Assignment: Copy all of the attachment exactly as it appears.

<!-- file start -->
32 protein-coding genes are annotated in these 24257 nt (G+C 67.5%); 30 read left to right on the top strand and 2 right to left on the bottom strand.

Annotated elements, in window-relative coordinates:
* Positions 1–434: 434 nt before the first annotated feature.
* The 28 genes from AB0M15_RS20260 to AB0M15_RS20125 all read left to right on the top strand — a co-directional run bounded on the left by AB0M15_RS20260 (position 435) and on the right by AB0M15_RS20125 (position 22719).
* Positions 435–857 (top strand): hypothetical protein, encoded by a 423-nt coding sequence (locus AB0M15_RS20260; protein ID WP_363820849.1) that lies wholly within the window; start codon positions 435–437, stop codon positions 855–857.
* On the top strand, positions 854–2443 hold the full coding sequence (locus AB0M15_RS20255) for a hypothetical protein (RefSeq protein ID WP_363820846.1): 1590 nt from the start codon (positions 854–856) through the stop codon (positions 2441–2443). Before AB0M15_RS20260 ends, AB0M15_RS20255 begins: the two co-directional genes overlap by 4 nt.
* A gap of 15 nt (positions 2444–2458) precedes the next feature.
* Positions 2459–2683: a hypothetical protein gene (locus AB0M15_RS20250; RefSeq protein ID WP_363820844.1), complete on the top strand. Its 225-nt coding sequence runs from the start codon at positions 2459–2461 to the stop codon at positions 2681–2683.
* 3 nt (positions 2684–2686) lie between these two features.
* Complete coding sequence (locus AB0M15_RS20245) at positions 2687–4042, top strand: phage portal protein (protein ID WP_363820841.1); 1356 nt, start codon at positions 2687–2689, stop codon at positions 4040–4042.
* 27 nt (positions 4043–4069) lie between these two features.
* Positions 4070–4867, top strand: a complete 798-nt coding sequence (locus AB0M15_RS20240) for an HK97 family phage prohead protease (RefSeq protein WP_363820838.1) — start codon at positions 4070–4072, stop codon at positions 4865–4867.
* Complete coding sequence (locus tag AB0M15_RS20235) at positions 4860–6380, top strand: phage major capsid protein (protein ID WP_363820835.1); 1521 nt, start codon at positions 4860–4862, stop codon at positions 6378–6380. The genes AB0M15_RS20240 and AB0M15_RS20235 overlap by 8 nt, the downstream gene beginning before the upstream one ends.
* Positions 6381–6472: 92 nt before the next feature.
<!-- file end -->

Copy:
32 protein-coding genes are annotated in these 24257 nt (G+C 67.5%); 30 read left to right on the top strand and 2 right to left on the bottom strand.

Annotated elements, in window-relative coordinates:
* Positions 1–434: 434 nt before the first annotated feature.
* The 28 genes from AB0M15_RS20260 to AB0M15_RS20125 all read left to right on the top strand — a co-directional run bounded on the left by AB0M15_RS20260 (position 435) and on the right by AB0M15_RS20125 (position 22719).
* Positions 435–857 (top strand): hypothetical protein, encoded by a 423-nt coding sequence (locus AB0M15_RS20260; protein ID WP_363820849.1) that lies wholly within the window; start codon positions 435–437, stop codon positions 855–857.
* On the top strand, positions 854–2443 hold the full coding sequence (locus AB0M15_RS20255) for a hypothetical protein (RefSeq protein ID WP_363820846.1): 1590 nt from the start codon (positions 854–856) through the stop codon (positions 2441–2443). Before AB0M15_RS20260 ends, AB0M15_RS20255 begins: the two co-directional genes overlap by 4 nt.
* A gap of 15 nt (positions 2444–2458) precedes the next feature.
* Positions 2459–2683: a hypothetical protein gene (locus AB0M15_RS20250; RefSeq protein ID WP_363820844.1), complete on the top strand. Its 225-nt coding sequence runs from the start codon at positions 2459–2461 to the stop codon at positions 2681–2683.
* 3 nt (positions 2684–2686) lie between these two features.
* Complete coding sequence (locus AB0M15_RS20245) at positions 2687–4042, top strand: phage portal protein (protein ID WP_363820841.1); 1356 nt, start codon at positions 2687–2689, stop codon at positions 4040–4042.
* 27 nt (positions 4043–4069) lie between these two features.
* Positions 4070–4867, top strand: a complete 798-nt coding sequence (locus AB0M15_RS20240) for an HK97 family phage prohead protease (RefSeq protein WP_363820838.1) — start codon at positions 4070–4072, stop codon at positions 4865–4867.
* Complete coding sequence (locus tag AB0M15_RS20235) at positions 4860–6380, top strand: phage major capsid protein (protein ID WP_363820835.1); 1521 nt, start codon at positions 4860–4862, stop codon at positions 6378–6380. The genes AB0M15_RS20240 and AB0M15_RS20235 overlap by 8 nt, the downstream gene beginning before the upstream one ends.
* Positions 6381–6472: 92 nt before the next feature.